How to Do a Kettlebell Swing
Consistently add this move to your training regimen to see major upgrades in power, agility, and toughness for outdoor sports
“The kettlebell swing is the ultimate single exercise to improve strength, endurance, coordination, stability of the hips and core, and grip strength,” says Grant Anderson, co-owner and director of strength at Chicago Primal Gym. The move involves your whole body from start to finish, so it forces your cardiovascular and muscular systems to work together, which translates well to outdoor sports. And a set of swings is a total sufferfest, so you’re building some serious mental grit in the process.
“Many people are quad dominant,” says Noam Tamir, founder of TS Fitness in New York City. “Kettlebell swings fire up the hip-dominant muscles rather than the quads, which helps to bring balance to the body.” Translation: Your body will distribute weight and effort more equally, which is crucial if you want to prevent injury and maximize performance.
There are two types of basic kettlebell swings: the Russian version and the American version. You may have seen people doing the American swing in the gym or at a CrossFit box, where they swing the bell up and overhead, but this can be dangerous if you don’t know what you're doing. “There isn’t much more gained from going overhead with the kettlebell, but there is a lot more risk,” says Tamir. Without proper mobility, this move can put pressure on the neck and possibly throw you out of alignment. The overhead position also makes it difficult not to go into hyperextension of the lower back, says Tamir, which could lead to injury. The Russian swing—where you stop swinging the bell upwards at eye-level and bring it back down—is your best bet: You’ll avoid injury and get the same physical payoffs.
Perfect the Basic Swing
If you're brand new to the kettlebell, start with a 16-kilogram (35-pound) option; but if you have a little experience, use a 24-kilogram (53-pound) bell. That may sound heavy for your first swing, but going big can actually help you learn better technique and going too light can downgrade the impact of the exercise, says Anderson. “Doing swings with light bells is often counterproductive, because your upper body can easily take over the load,” he explains. This leaves your hips and hammies—the main targeted areas—out of the exercise.
Start by standing with your feet just wider than shoulder-width apart, toes turned slightly out and the kettlebell about a foot in front of you. Hinge your hips back so your chest and eyes are pointed toward the ground about five feet in front of you. Reach and grab the handle of the bell with an overhand grip, tilting the bell back toward you. Your shoulders are higher than your hips, and your hips higher than your knees. Sharply inhale through your nose as you hike the bell back between your legs, keeping it high above your knees. Sharply exhale through your mouth as you stand quickly, driving your feet into the ground and bracing your body in a “vertical plank,” squeezing your glutes and quads and bracing your abs. As you do, keep your arms straight and use the momentum of your hip thrust to bring the bell in front of your chest. Let the bell hang there around shoulder height for just a moment. Bring the bell back down toward hip height by hinging your hips back; repeat. Repeat in sets of five to ten reps.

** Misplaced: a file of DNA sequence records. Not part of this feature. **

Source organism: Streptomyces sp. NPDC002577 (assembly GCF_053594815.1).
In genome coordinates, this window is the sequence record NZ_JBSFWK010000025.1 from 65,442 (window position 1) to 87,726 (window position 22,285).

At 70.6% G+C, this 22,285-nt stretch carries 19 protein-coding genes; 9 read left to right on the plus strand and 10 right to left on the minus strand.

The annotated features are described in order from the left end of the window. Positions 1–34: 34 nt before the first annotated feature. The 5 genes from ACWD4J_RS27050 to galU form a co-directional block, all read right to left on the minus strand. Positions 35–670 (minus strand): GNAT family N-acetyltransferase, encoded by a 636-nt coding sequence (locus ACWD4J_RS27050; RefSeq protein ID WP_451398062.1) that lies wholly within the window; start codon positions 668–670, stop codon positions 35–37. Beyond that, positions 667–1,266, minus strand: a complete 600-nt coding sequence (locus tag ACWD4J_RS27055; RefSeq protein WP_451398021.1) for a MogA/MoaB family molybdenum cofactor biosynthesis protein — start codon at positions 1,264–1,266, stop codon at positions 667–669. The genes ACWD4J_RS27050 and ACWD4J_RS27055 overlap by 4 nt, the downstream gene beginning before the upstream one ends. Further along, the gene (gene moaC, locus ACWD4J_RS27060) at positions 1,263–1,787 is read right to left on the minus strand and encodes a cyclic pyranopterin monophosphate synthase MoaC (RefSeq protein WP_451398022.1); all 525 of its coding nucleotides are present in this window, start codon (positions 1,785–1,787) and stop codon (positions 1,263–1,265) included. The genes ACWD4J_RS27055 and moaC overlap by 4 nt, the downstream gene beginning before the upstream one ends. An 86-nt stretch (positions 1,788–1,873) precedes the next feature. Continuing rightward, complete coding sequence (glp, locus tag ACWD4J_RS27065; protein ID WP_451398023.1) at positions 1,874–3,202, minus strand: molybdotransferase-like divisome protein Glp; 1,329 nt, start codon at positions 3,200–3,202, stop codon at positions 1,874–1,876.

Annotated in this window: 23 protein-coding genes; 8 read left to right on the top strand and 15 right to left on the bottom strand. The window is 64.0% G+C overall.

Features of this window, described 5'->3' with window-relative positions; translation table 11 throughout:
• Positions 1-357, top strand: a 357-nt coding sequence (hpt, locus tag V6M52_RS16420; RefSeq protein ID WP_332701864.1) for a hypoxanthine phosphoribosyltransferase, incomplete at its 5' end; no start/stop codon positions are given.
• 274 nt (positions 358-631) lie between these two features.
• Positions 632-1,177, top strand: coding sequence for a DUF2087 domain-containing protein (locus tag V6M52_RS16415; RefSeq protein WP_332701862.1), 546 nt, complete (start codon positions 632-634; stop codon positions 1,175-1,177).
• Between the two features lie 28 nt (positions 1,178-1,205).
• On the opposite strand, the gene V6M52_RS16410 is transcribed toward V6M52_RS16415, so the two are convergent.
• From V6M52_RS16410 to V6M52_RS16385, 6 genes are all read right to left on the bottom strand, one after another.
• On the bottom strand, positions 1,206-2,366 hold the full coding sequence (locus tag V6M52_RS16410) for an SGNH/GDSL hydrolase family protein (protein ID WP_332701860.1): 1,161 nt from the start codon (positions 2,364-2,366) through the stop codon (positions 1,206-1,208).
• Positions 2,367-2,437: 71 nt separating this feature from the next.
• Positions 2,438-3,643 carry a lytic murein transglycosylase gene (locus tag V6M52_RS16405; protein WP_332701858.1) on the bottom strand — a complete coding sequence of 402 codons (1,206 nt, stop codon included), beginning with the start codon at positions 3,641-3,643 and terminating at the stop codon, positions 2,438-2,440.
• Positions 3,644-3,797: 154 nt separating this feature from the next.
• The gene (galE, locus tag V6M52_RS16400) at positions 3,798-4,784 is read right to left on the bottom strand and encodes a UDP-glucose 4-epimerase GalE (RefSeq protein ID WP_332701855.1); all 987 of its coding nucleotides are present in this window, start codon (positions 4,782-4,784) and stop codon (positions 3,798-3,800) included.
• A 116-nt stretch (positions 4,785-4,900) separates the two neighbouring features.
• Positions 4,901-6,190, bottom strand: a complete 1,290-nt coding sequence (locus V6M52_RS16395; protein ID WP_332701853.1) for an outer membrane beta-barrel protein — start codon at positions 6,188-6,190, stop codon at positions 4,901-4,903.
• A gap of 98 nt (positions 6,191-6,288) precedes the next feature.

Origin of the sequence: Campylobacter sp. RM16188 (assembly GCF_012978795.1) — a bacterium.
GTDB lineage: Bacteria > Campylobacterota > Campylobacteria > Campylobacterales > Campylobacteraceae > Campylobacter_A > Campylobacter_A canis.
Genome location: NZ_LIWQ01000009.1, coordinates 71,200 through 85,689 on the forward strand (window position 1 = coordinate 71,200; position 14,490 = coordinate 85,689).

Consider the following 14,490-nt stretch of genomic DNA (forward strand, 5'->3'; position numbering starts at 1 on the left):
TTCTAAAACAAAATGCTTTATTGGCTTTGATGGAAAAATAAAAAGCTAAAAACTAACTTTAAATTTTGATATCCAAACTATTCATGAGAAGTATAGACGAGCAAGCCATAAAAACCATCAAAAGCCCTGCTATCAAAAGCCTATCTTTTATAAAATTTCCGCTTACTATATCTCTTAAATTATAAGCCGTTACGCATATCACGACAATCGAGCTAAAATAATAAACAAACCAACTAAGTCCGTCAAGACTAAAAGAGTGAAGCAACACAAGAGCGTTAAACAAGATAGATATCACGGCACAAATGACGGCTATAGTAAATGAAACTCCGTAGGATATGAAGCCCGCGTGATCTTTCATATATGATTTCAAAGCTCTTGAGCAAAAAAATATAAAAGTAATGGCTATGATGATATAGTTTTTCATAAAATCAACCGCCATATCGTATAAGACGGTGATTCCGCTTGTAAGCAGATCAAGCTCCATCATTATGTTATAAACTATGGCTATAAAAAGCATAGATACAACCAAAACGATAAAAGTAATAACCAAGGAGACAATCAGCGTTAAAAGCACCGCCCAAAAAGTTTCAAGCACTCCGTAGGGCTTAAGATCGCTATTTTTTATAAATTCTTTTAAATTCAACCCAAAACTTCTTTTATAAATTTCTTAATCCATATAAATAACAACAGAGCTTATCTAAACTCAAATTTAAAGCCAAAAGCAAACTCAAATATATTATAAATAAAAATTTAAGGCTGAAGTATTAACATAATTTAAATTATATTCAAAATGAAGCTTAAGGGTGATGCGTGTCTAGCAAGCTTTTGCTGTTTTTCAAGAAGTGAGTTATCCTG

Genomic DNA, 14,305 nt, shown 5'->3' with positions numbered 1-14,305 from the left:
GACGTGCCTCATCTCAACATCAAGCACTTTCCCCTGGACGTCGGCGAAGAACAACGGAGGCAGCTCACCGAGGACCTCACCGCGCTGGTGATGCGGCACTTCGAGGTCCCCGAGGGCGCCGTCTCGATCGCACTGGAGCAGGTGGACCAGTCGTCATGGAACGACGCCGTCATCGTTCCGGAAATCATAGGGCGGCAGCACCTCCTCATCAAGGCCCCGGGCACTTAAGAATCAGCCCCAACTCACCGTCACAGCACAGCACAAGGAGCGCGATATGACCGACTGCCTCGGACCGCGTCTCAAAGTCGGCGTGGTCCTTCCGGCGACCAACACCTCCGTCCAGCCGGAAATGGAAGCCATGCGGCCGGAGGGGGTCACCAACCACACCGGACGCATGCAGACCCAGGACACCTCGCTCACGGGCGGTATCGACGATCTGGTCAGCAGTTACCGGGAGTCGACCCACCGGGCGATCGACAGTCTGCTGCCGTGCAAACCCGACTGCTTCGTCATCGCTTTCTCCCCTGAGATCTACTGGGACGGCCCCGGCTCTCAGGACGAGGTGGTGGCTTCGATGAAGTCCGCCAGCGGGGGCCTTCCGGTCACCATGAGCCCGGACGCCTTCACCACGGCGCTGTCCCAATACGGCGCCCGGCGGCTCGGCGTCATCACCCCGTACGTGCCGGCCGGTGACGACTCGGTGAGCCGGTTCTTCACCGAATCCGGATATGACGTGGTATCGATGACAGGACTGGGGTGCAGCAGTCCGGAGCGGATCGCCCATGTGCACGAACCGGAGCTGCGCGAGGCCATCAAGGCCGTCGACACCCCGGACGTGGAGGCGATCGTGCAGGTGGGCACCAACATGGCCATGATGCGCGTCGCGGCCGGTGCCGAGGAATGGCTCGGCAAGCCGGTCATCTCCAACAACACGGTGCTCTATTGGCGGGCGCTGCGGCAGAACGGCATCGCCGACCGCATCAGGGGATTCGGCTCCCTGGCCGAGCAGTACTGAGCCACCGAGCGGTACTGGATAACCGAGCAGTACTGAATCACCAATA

Scale It Up
After you’ve learned the basic swing and progressed with heavier loads to the point where doing more than three or four swings feels very difficult, these variations will spice up your training so you continue to improve, says Tamir.
How It Helps: Focusing on a single arm forces you to practice grip strength and activates the smaller stabilizer muscles in your shoulder.
How to Do It: Set up the same way as you do for a double-arm swing, but grip the kettlebell with one hand. Line up the free hand parallel to the hand that’s gripping the kettlebell. When swinging the kettlebell backward between your legs, your free hand should mimic the movement pattern, parallel to the arm in use. Continue the hinge motion as you would if both your hands were on the bell.
Alternate KB Swings
How It Helps: This progression builds hand-eye coordination and teaches your muscles how to react quickly to changing demands.
How to Do It: Set up the same way as you do for the single-arm swing, but when the bell reaches shoulder height, transfer it to the other hand by placing the free hand over the working hand and quickly exchanging the kettlebell to the other hand during the floating phase. Continue the swing, switching hands at the top of each swing.
How It Helps: This exercise develops strength in the entire legs while working on muscle control during tighter, smaller movements.
How to Do It: Set up the same way as you do for the single-arm swing. As you hinge forward and bring the bell toward your chest, loosen your grip when the bell reaches your hips. Quickly tuck your elbow back toward your body so it touches your side and turn your palm inward so it’s facing your head. The bell should fall naturally over the top of your wrist. Return to the backswing by rotating your hand down toward the ground with the thumb facing your body and the pinkie facing away from you, keeping the kettlebell as close to your body as you can and swinging back through your legs.